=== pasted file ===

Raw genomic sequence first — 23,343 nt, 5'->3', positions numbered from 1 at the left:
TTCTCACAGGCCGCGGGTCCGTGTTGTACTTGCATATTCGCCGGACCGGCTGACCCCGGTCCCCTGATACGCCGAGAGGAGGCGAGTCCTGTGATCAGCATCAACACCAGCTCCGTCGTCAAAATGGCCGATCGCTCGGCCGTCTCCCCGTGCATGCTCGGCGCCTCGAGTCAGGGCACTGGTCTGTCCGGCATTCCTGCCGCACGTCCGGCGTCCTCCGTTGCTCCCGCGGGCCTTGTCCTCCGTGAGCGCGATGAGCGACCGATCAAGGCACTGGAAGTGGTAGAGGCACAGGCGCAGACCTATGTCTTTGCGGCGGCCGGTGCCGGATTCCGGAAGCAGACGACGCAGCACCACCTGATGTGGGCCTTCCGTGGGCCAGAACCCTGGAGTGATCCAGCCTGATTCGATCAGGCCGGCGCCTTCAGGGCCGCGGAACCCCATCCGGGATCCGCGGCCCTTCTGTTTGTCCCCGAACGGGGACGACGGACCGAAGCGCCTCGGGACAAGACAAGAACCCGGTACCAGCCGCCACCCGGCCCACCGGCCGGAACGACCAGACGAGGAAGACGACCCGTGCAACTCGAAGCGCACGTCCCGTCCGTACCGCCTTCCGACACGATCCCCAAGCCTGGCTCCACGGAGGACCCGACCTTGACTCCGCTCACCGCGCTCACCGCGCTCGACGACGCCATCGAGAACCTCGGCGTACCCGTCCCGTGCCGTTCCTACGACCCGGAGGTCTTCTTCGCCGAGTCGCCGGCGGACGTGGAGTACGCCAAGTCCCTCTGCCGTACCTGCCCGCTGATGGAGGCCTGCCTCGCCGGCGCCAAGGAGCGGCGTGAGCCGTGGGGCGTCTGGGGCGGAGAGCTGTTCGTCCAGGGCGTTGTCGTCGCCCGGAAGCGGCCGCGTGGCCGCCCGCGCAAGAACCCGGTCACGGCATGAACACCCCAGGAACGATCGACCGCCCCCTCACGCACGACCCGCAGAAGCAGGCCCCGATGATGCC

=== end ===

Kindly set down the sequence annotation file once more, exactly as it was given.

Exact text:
Raw genomic sequence first — 23,343 nt, 5'->3', positions numbered from 1 at the left:
TTCTCACAGGCCGCGGGTCCGTGTTGTACTTGCATATTCGCCGGACCGGCTGACCCCGGTCCCCTGATACGCCGAGAGGAGGCGAGTCCTGTGATCAGCATCAACACCAGCTCCGTCGTCAAAATGGCCGATCGCTCGGCCGTCTCCCCGTGCATGCTCGGCGCCTCGAGTCAGGGCACTGGTCTGTCCGGCATTCCTGCCGCACGTCCGGCGTCCTCCGTTGCTCCCGCGGGCCTTGTCCTCCGTGAGCGCGATGAGCGACCGATCAAGGCACTGGAAGTGGTAGAGGCACAGGCGCAGACCTATGTCTTTGCGGCGGCCGGTGCCGGATTCCGGAAGCAGACGACGCAGCACCACCTGATGTGGGCCTTCCGTGGGCCAGAACCCTGGAGTGATCCAGCCTGATTCGATCAGGCCGGCGCCTTCAGGGCCGCGGAACCCCATCCGGGATCCGCGGCCCTTCTGTTTGTCCCCGAACGGGGACGACGGACCGAAGCGCCTCGGGACAAGACAAGAACCCGGTACCAGCCGCCACCCGGCCCACCGGCCGGAACGACCAGACGAGGAAGACGACCCGTGCAACTCGAAGCGCACGTCCCGTCCGTACCGCCTTCCGACACGATCCCCAAGCCTGGCTCCACGGAGGACCCGACCTTGACTCCGCTCACCGCGCTCACCGCGCTCGACGACGCCATCGAGAACCTCGGCGTACCCGTCCCGTGCCGTTCCTACGACCCGGAGGTCTTCTTCGCCGAGTCGCCGGCGGACGTGGAGTACGCCAAGTCCCTCTGCCGTACCTGCCCGCTGATGGAGGCCTGCCTCGCCGGCGCCAAGGAGCGGCGTGAGCCGTGGGGCGTCTGGGGCGGAGAGCTGTTCGTCCAGGGCGTTGTCGTCGCCCGGAAGCGGCCGCGTGGCCGCCCGCGCAAGAACCCGGTCACGGCATGAACACCCCAGGAACGATCGACCGCCCCCTCACGCACGACCCGCAGAAGCAGGCCCCGATGATGCC